The detected binding between annexin II and rhSLPI was typically higher on differentiated macrophages than on freshly isolated blood monocytes or an undifferentiated monocytic cell line (Fig. 2 C, U937), consistent with labeling studies and with PCR analysis (Fig. 3 A) of annexin II mRNA expression in these populations. Although annexin II protein was not detected in lysates of a T cell line (Fig. 2 C, Jurkat), it was evident in epithelial cell lysates (Fig. 2 C, A431). Importantly, assessment of annexin II on CD4+ blood mononuclear cells revealed differential membrane expression between freshly isolated resting CD4+ T cells and CD14+ monocytes (Fig. 3, B and C). The absence of fluorescence staining of annexin II on CD4+ T cells was confirmed by their lack of detectable annexin II membrane protein by Western blot (Fig. 3 D). Collectively, these data identify mononuclear phagocytes as the predominant population expressing the SLPI membrane–binding protein, annexin II.
Annexin II Is a Cofactor for HIV Infection.
Based on the link between SLPI, a known antagonist of HIV-1 infection (2, 3), and annexin II, we attempted to abort infection by directly blocking annexin II. A single treatment of adherent macrophages with an antibody targeting the NH2-terminal tail of annexin II (Fig. 4, A and B), but not the carboxy terminus (not depicted) nor an IgG isotype control (Fig. 4 B), during the initial infection process resulted in significant (>90%) and durable (>14 d) suppression of R5 HIV-1BaL infection. Infection was monitored by HIV-1 p24 antigen levels (Fig. 4) and by ultrastructural evidence of viral replication (not depicted). Furthermore, decreased expression of annexin II using RNA-mediated interference (RNAi; Fig. 4 C, inset) dramatically suppressed macrophage viral infection (Fig. 4 C). Although suppression of annexin II protein by RNAi was not absolute, likely related to inability to transfect all cells and/or due to stability of intracellular annexin II, the reduced levels of annexin II were sufficient to interrupt the HIV-1 infection process, with the implication that there might be a threshold level of annexin II necessary for optimal infection. Furthermore, to establish that the suppression of viral infection was specific to annexin II levels, we monitored the macrophages treated with annexin II RNAi for CD4 and CCR5 expression in parallel. As evident by Western analysis (Fig. 4 D) and by flow cytometry (not depicted), no substantive change in these essential viral recognition and binding receptors was evident, consistent with a contributing role for annexin II in the macrophage infection process.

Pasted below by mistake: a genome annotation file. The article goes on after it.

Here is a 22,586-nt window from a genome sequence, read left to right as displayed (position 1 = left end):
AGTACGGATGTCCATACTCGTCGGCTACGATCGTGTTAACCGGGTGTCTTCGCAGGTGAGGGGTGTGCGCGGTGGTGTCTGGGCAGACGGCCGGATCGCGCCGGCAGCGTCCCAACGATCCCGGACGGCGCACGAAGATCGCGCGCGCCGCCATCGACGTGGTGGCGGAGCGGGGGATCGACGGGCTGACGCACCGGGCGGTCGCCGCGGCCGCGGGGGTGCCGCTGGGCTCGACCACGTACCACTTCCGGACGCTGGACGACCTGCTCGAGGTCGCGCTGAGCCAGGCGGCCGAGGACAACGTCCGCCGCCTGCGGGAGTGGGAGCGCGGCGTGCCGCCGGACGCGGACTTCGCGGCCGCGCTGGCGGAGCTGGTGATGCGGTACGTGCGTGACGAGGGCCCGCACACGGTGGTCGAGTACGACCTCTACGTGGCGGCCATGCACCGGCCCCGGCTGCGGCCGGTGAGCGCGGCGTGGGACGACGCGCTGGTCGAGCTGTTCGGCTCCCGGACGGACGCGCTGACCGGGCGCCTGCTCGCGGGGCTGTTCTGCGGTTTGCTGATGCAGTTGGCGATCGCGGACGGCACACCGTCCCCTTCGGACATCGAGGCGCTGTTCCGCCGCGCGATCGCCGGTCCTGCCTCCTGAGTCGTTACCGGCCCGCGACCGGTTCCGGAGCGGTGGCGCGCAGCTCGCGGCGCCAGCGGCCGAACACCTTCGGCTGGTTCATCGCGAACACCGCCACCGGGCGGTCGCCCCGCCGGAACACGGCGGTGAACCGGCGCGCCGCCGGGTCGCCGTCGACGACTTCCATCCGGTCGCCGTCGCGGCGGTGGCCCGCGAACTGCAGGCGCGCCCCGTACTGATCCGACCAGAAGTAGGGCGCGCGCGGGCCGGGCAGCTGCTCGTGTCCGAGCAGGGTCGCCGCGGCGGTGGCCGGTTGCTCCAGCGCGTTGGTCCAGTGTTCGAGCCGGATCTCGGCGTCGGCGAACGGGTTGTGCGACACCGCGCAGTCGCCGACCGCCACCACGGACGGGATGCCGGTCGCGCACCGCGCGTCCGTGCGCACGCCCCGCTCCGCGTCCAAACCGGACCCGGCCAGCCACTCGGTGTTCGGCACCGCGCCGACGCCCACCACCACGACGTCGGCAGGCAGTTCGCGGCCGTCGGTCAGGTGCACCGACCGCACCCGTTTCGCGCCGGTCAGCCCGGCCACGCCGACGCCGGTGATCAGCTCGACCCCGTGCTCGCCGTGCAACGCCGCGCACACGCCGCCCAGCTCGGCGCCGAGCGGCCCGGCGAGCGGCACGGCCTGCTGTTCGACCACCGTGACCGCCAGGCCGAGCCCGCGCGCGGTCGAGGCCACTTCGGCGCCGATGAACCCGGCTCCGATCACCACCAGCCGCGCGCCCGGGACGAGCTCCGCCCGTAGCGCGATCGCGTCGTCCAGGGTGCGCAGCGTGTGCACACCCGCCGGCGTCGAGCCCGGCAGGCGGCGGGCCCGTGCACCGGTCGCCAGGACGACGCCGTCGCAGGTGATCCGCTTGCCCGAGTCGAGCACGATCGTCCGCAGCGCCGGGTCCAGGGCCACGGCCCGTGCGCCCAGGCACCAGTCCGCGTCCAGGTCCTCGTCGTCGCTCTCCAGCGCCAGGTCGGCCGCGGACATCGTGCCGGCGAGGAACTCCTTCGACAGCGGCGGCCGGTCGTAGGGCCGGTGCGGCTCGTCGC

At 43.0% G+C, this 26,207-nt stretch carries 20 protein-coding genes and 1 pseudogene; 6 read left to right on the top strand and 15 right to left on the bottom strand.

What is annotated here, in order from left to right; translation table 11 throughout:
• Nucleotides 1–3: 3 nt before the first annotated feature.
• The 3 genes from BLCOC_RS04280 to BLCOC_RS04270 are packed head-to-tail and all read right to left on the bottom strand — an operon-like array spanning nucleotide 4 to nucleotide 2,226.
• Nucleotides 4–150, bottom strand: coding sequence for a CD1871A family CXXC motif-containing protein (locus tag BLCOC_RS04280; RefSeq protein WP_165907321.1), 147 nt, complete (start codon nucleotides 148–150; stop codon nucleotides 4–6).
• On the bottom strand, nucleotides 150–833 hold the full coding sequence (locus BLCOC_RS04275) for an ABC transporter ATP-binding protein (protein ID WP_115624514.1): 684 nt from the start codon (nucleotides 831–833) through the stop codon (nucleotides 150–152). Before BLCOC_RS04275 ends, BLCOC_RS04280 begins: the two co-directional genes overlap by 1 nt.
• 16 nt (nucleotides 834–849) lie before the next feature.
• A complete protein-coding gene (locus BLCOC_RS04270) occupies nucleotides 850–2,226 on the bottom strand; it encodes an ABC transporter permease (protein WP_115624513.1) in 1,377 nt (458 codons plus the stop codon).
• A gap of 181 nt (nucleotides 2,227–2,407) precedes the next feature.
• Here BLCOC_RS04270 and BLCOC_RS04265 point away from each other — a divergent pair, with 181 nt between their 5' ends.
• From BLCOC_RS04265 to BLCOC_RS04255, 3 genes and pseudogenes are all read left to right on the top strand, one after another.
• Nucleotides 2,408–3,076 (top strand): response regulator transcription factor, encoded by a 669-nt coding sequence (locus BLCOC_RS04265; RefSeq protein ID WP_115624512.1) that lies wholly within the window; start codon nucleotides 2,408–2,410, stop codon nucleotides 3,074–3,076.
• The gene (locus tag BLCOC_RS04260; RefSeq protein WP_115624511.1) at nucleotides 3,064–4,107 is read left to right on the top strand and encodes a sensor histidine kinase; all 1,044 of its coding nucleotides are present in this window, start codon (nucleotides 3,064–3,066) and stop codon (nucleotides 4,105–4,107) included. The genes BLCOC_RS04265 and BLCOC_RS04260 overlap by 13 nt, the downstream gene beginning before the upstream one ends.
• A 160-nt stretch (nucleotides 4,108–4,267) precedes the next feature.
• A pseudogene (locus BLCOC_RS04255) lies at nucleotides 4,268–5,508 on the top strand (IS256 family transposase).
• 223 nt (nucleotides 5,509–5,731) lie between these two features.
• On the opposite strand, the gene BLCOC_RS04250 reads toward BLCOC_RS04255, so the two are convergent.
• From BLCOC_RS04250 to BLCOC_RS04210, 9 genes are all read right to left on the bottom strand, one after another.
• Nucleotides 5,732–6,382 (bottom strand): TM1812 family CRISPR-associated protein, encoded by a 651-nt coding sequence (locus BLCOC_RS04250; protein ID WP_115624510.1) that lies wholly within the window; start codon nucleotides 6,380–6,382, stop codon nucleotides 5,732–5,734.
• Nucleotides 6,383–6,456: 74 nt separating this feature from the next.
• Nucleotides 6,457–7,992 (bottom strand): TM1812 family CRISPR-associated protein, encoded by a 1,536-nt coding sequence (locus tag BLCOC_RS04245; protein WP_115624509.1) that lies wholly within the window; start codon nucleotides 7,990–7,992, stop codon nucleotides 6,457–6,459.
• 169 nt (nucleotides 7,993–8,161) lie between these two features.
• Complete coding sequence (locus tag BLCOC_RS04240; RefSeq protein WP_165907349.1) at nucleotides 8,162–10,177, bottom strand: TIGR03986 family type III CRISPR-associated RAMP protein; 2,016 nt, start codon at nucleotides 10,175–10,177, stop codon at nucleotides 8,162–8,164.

To determine whether annexin II played a role in infection of macrophages by viral isolates other than the laboratory-adapted BaL strain, macrophages were treated with an antibody to annexin II at the time of infection with two additional laboratory-adapted M tropic isolates (ADA and JRCSF) and a primary clinical isolate (Clade B 92US712). As evident in Fig. 4 E, by blocking access to annexin II with an annexin II–specific antibody, infection by all three viral strains was dramatically inhibited, paralleling the effect seen with BaL and underscoring the contribution of annexin II to the macrophage infection process. Moreover, in CD4+ T cell infection with IIIB, antibodies to annexin II were not effective in blocking the virus (Fig. 4 F). In additional studies to establish whether annexin II represented a pathway unique to HIV-1 or supported infection with other viruses, we determined in preliminary experiments that annexin II appears to play no role in infection of cells with either Ebola virus or with SARS coronavirus (not depicted). Thus, annexin II appears to selectively contribute to the pathway by which HIV-1 infects human macrophages.
Annexin II Interacts with PS.
How annexin II might support HIV-1 infection of macrophages was a mystery, but a recent study reporting that HIV-1 membranes contain PS (14) provided a potential clue. Although no binding partner for HIV-PS had been identified, we surmised that annexin II, a phospholipid-binding protein, might be a candidate. In this regard, direct binding of HIV-1 to plate-bound annexin II, but not irrelevant proteins, was demonstrated (Fig. 5 A). Moreover, to verify an HIV-PS–macrophage annexin II connection, we exposed HIV-1 to excess soluble annexin II to bind/coat viral PS before addition to macrophages, and this markedly suppressed subsequent infection (Fig. 5 B), compatible with inhibition of infection by soluble annexin V and/or PS vesicles (14).
Annexin II Is Associated with Entry/Fusion of HIV-1 in Macrophages.